Friday, October 28, 2016

Treatment of Farming Casualty and Theft Losses

Overview

This week I began the fall tour of various parts of farm country with tax seminars for practitioners.  It’s always an enjoyable time to visit with the tax pros and listen to them talk about the tax issues they are dealing with for their clients.  This week was the western Kansas swing.  These practitioners are the salt-of-the-earth professionals that put in a great deal of effort for their clients, many of which are involved in agricultural production.  They also perform a great service to their local communities.

One of the issues that seemed to recur this week involved farm casualty and theft losses.  So, that’s the focus of today’s blog post. 

The Basics

Casualty and theft losses are important because of the exposure of farm property to the elements as well as exposure to those who might steal.  The basic first principle is that casualty and theft losses are deductible regardless of whether the property is used in the trade or business, held for the production of income or held for personal purposes although the rules differ slightly on how the loss is calculated.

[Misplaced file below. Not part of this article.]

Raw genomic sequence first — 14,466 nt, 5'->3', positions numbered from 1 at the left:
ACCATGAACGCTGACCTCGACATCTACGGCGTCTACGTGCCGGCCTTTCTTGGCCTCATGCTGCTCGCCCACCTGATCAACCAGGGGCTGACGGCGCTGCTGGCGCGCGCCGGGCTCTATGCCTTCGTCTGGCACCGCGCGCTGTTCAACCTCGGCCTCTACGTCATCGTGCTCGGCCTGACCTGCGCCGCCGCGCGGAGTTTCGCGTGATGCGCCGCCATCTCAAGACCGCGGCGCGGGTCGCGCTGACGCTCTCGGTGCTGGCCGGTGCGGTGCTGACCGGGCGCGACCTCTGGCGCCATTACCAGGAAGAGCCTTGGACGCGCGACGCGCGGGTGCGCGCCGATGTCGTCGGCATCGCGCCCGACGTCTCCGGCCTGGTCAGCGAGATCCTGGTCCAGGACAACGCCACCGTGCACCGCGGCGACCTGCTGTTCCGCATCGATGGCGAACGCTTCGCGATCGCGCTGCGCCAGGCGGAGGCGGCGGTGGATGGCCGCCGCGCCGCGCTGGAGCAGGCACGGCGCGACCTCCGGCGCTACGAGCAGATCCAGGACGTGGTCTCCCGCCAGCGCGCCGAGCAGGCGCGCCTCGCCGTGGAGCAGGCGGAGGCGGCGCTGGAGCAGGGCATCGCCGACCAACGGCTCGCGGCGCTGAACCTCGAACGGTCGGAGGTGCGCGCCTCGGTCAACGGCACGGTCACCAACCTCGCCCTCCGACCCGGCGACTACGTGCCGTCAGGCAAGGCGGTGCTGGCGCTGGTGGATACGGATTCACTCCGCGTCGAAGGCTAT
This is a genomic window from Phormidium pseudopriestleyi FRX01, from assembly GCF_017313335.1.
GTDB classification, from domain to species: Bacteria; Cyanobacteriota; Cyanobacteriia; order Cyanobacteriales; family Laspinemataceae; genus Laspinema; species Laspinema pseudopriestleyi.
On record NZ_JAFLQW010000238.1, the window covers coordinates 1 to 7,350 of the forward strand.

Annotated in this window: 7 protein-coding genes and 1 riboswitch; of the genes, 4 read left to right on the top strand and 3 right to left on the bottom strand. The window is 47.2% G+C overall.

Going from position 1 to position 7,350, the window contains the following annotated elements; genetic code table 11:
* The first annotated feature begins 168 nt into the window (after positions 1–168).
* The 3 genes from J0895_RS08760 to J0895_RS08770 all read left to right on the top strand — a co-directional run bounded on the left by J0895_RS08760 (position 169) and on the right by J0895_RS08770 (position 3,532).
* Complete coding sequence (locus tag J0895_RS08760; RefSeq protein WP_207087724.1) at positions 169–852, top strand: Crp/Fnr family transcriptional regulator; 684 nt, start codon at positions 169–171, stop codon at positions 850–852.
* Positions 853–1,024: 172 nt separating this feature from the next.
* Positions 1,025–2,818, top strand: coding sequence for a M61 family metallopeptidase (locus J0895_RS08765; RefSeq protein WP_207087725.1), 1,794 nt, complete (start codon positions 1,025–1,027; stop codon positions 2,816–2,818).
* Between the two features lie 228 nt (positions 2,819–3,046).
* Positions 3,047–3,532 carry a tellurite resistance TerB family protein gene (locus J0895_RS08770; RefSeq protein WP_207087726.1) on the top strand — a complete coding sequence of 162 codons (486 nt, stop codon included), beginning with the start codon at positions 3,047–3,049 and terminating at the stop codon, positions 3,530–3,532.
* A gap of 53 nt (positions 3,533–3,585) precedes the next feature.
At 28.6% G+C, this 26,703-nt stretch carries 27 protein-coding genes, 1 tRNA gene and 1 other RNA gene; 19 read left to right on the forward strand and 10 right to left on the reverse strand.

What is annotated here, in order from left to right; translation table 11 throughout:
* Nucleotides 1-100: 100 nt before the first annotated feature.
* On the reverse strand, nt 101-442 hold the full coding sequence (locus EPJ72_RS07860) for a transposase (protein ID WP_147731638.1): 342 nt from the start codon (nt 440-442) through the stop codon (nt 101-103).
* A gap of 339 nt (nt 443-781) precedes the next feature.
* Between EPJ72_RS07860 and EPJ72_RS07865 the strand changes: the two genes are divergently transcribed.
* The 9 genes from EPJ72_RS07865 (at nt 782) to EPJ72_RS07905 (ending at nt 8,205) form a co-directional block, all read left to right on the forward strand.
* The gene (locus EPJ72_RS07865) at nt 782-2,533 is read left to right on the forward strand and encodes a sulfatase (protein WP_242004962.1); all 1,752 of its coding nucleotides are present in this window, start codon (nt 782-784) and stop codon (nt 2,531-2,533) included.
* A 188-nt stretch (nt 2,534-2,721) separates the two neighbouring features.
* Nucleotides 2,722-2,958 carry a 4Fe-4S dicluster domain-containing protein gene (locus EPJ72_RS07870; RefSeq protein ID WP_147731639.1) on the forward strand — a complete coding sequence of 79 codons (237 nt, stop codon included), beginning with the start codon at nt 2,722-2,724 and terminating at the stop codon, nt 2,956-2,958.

Casualty Loss

A casualty loss is the complete or partial destruction of property resulting from an identifiable event of a sudden, unexpected or unusual nature.  So, for example, you can’t take a casualty loss deduction for “buyer resistance” to your farm because your neighbor had wind towers put up, or the feds determined that your property has jurisdictional wetlands on it, or it happens to be located near a murder suspect (all actual cases).  The issue in a particular case comes down to drawing a line.  The line is between what is a casualty and what is ordinary wear and tear.  If, for example, a farmer or rancher fails to screw the drain plug into a crankcase and loses all of the oil, or failed to put any oil in the crankcase after draining it and starts down the road, is that a casualty loss or is that ordinary wear and tear when the engine is ruined?  In this situation, it really comes down to whether there was willful negligence.  If not, then the loss is probably a casualty loss.